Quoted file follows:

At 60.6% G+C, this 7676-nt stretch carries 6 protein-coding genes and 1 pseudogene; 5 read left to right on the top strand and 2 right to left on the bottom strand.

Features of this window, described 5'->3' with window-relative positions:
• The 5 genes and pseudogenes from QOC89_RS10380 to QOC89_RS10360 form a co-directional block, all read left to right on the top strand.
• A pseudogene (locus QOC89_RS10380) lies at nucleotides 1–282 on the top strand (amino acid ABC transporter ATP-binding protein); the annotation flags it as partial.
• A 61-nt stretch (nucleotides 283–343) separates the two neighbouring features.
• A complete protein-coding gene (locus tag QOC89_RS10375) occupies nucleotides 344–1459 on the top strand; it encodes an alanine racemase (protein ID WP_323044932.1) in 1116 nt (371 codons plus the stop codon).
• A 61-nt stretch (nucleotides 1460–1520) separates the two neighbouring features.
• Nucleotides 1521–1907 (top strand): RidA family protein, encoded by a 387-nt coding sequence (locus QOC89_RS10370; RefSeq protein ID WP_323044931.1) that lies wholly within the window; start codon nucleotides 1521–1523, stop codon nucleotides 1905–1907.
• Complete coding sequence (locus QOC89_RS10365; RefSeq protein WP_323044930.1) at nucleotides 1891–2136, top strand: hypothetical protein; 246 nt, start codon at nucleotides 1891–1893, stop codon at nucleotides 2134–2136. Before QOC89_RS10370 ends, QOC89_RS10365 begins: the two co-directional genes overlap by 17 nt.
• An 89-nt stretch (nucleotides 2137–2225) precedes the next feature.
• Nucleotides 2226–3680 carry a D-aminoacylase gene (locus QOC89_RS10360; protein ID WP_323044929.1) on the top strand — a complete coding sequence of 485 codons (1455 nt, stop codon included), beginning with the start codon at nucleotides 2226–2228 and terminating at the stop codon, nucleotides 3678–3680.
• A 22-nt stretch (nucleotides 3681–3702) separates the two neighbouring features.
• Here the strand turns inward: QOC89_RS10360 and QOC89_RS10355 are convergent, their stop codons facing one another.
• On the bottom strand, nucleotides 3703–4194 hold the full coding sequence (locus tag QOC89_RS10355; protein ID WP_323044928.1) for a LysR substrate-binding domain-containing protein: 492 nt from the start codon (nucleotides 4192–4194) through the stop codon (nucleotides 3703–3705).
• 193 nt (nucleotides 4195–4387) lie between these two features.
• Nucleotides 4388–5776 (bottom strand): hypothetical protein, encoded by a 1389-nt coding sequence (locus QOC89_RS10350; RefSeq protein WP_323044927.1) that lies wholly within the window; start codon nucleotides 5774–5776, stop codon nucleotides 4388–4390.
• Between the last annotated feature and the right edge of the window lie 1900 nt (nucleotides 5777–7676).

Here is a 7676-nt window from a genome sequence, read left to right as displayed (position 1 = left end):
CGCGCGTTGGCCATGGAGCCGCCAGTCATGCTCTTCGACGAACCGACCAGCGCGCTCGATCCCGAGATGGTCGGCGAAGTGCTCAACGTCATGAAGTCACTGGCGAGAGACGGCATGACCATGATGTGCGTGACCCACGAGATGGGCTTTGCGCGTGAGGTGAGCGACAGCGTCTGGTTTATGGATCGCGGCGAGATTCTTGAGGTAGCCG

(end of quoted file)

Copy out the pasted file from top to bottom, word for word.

At 60.6% G+C, this 7676-nt stretch carries 6 protein-coding genes and 1 pseudogene; 5 read left to right on the top strand and 2 right to left on the bottom strand.

Features of this window, described 5'->3' with window-relative positions:
• The 5 genes and pseudogenes from QOC89_RS10380 to QOC89_RS10360 form a co-directional block, all read left to right on the top strand.
• A pseudogene (locus QOC89_RS10380) lies at nucleotides 1–282 on the top strand (amino acid ABC transporter ATP-binding protein); the annotation flags it as partial.
• A 61-nt stretch (nucleotides 283–343) separates the two neighbouring features.
• A complete protein-coding gene (locus tag QOC89_RS10375) occupies nucleotides 344–1459 on the top strand; it encodes an alanine racemase (protein ID WP_323044932.1) in 1116 nt (371 codons plus the stop codon).
• A 61-nt stretch (nucleotides 1460–1520) separates the two neighbouring features.
• Nucleotides 1521–1907 (top strand): RidA family protein, encoded by a 387-nt coding sequence (locus QOC89_RS10370; RefSeq protein ID WP_323044931.1) that lies wholly within the window; start codon nucleotides 1521–1523, stop codon nucleotides 1905–1907.
• Complete coding sequence (locus QOC89_RS10365; RefSeq protein WP_323044930.1) at nucleotides 1891–2136, top strand: hypothetical protein; 246 nt, start codon at nucleotides 1891–1893, stop codon at nucleotides 2134–2136. Before QOC89_RS10370 ends, QOC89_RS10365 begins: the two co-directional genes overlap by 17 nt.
• An 89-nt stretch (nucleotides 2137–2225) precedes the next feature.
• Nucleotides 2226–3680 carry a D-aminoacylase gene (locus QOC89_RS10360; protein ID WP_323044929.1) on the top strand — a complete coding sequence of 485 codons (1455 nt, stop codon included), beginning with the start codon at nucleotides 2226–2228 and terminating at the stop codon, nucleotides 3678–3680.
• A 22-nt stretch (nucleotides 3681–3702) separates the two neighbouring features.
• Here the strand turns inward: QOC89_RS10360 and QOC89_RS10355 are convergent, their stop codons facing one another.
• On the bottom strand, nucleotides 3703–4194 hold the full coding sequence (locus tag QOC89_RS10355; protein ID WP_323044928.1) for a LysR substrate-binding domain-containing protein: 492 nt from the start codon (nucleotides 4192–4194) through the stop codon (nucleotides 3703–3705).
• 193 nt (nucleotides 4195–4387) lie between these two features.
• Nucleotides 4388–5776 (bottom strand): hypothetical protein, encoded by a 1389-nt coding sequence (locus QOC89_RS10350; RefSeq protein WP_323044927.1) that lies wholly within the window; start codon nucleotides 5774–5776, stop codon nucleotides 4388–4390.
• Between the last annotated feature and the right edge of the window lie 1900 nt (nucleotides 5777–7676).

Here is a 7676-nt window from a genome sequence, read left to right as displayed (position 1 = left end):
CGCGCGTTGGCCATGGAGCCGCCAGTCATGCTCTTCGACGAACCGACCAGCGCGCTCGATCCCGAGATGGTCGGCGAAGTGCTCAACGTCATGAAGTCACTGGCGAGAGACGGCATGACCATGATGTGCGTGACCCACGAGATGGGCTTTGCGCGTGAGGTGAGCGACAGCGTCTGGTTTATGGATCGCGGCGAGATTCTTGAGGTAGCCG